Old spy images reveal Himalayan glaciers are melting fast

  • This Jan. 3 1976 photo made by the National Reconnaissance Office shows Mount Everest at center. This and other once-classified Cold War era spy satellite images are showing scientists that glaciers on the Himalayas are now melting about twice as fast as they used to. (National Reconnaissance Office via AP)

    This Jan. 3 1976 photo made by the National Reconnaissance Office shows Mount Everest at center. This and other once-classified Cold War era spy satellite images are showing scientists that glaciers on the Himalayas are now melting about twice as fast as they used to. (National Reconnaissance Office via AP) Associated Press

  • This 2014 photo provided by Joshua Maurer shows the Changri Nup Glacier in Nepal, much of it covered by rocky debris. The peak of Mt. Everest is partially obscured at background left. From 2000-2016, the Himalayan mountain range has been losing about 8.3 billion tons (7.5 billion metric tons) of ice a year, compared 4.3 billion tons (3.9 billion metric tons) a year between 1975 and 2000, according to a study published in the journal Science Advances on Wednesday, June 19, 2019. (Joshua Maurer via AP)

    This 2014 photo provided by Joshua Maurer shows the Changri Nup Glacier in Nepal, much of it covered by rocky debris. The peak of Mt. Everest is partially obscured at background left. From 2000-2016, the Himalayan mountain range has been losing about 8.3 billion tons (7.5 billion metric tons) of ice a year, compared 4.3 billion tons (3.9 billion metric tons) a year between 1975 and 2000, according to a study published in the journal Science Advances on Wednesday, June 19, 2019. (Joshua Maurer via AP) Associated Press

 
 

WASHINGTON -- Cold War era spy satellite images are showing scientists that glaciers on the Himalayas are now melting about twice as fast as they used to.

The Asian mountain range, which includes Mount Everest, has been losing ice at a rate of about 1% a year since 2000, according to a study Wednesday in the journal Science Advances .

"The amount of ice (lost) is scary but what is much more scary is the doubling of the melt rate," said Josh Maurer, a glacier researcher at Columbia University's Lamont Doherty Earth Observatory and lead author of the study.

The Himalayas, part of an area that is referred to as "The Third Pole" because it has so much ice, has only 72% of the ice that was there in 1975. It has been losing about 8.3 billion tons (7.5 billion metric tons) of ice a year, compared 4.3 billion tons (3.9 billion metric tons) a year between 1975 and 2000, according to the study.

The Himalayan melt doesn't contribute much to sea level rise, Mauer said, because it is dwarfed by melting in Greenland and Antarctica. But the loss of the ice means current and future disruptions of water supplies - both surges and shortages - for the hundreds of millions of people in the region who rely on it for hydropower, agriculture, and drinking, said study co-author Jorg Schaefer, a climate geochemistry professor at Columbia.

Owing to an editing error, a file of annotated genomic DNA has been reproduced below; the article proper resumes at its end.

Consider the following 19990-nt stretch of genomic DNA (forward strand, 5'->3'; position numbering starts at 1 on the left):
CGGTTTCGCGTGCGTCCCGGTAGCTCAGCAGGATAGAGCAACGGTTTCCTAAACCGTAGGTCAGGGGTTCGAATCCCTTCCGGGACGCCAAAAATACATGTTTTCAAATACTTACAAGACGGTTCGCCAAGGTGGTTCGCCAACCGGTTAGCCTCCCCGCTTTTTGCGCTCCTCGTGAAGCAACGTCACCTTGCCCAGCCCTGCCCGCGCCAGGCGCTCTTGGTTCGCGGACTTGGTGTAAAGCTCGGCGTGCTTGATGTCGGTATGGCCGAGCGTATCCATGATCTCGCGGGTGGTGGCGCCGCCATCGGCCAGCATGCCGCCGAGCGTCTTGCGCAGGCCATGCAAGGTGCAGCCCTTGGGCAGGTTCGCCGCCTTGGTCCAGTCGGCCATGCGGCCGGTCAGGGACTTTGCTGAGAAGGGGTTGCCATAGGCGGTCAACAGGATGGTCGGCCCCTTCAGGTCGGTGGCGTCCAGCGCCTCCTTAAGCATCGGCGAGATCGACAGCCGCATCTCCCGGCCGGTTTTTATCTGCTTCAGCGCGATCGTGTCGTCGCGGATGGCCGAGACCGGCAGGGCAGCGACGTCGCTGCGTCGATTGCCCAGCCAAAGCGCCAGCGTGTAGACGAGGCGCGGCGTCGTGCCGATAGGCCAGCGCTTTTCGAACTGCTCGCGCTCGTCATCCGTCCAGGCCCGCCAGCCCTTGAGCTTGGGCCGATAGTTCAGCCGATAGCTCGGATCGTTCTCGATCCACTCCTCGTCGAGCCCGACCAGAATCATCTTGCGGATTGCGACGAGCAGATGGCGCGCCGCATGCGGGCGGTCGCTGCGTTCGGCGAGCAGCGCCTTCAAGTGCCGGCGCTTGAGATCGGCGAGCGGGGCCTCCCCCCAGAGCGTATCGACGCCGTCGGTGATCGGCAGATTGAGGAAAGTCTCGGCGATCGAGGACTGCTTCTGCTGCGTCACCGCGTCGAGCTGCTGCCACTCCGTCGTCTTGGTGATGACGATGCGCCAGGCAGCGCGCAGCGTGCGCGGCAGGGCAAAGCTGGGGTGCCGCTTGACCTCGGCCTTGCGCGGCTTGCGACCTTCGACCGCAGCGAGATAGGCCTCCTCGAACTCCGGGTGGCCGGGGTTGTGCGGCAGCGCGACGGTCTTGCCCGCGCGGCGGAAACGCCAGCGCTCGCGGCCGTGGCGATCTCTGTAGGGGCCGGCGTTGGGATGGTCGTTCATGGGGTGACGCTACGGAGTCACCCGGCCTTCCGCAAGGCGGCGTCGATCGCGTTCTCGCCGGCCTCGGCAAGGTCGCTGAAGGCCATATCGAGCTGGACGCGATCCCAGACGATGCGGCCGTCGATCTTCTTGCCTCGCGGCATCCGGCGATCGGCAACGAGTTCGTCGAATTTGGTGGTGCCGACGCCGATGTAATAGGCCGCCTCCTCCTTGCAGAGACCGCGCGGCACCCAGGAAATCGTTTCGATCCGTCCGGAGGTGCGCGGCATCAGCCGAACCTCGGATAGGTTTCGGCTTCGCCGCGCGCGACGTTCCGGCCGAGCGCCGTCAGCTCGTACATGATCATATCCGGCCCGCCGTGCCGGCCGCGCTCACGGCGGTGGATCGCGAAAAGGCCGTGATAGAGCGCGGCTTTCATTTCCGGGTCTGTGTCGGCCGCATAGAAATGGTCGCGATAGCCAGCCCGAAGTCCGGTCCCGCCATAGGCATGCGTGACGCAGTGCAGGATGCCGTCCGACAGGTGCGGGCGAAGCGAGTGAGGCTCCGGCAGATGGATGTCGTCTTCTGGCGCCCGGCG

"Disaster is in the making here," Schaefer said.

Scientists lacked some critical data on ice in the Himalayas until Maurer found once-classified 3D images from U.S. spy satellites that had been put online. Those images allowed Maurer to calculate how much ice was on the Himalayas in 1975. He then used other satellite data to measure ice in 2000 and then again in 2016.

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Past research looked at individual Himalayan glaciers over short time periods, but this is the first to look at the big picture - 650 glaciers over decades, Schaefer said.

For years, scientists have looked at many possible causes for melting glaciers, including pollution and changes in rainfall. But when the team was able to see trends using long-term data, they found the major culprit: "it's clear it's temperature and everything else doesn't matter as much," Schaefer said.

Maurer double-checked that conclusion by feeding the data into a computer model. It "predicted" the same type of ice melt that happened over the four decades.

NASA climate scientist Josh Willis, who wasn't part of the study, said it provided important confirmation of what scientists suspected and what models showed.

                                                                                                                                                                                                                       
 

"As a scientist it's nice to hear that we're right, but then again as a civilian it's sometimes a little scary to hear that we're right," Willis said.

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Follow Seth Borenstein on Twitter: @borenbears .

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The Associated Press Health and Science Department receives support from the Howard Hughes Medical Institute's Department of Science Education. The AP is solely responsible for all content.

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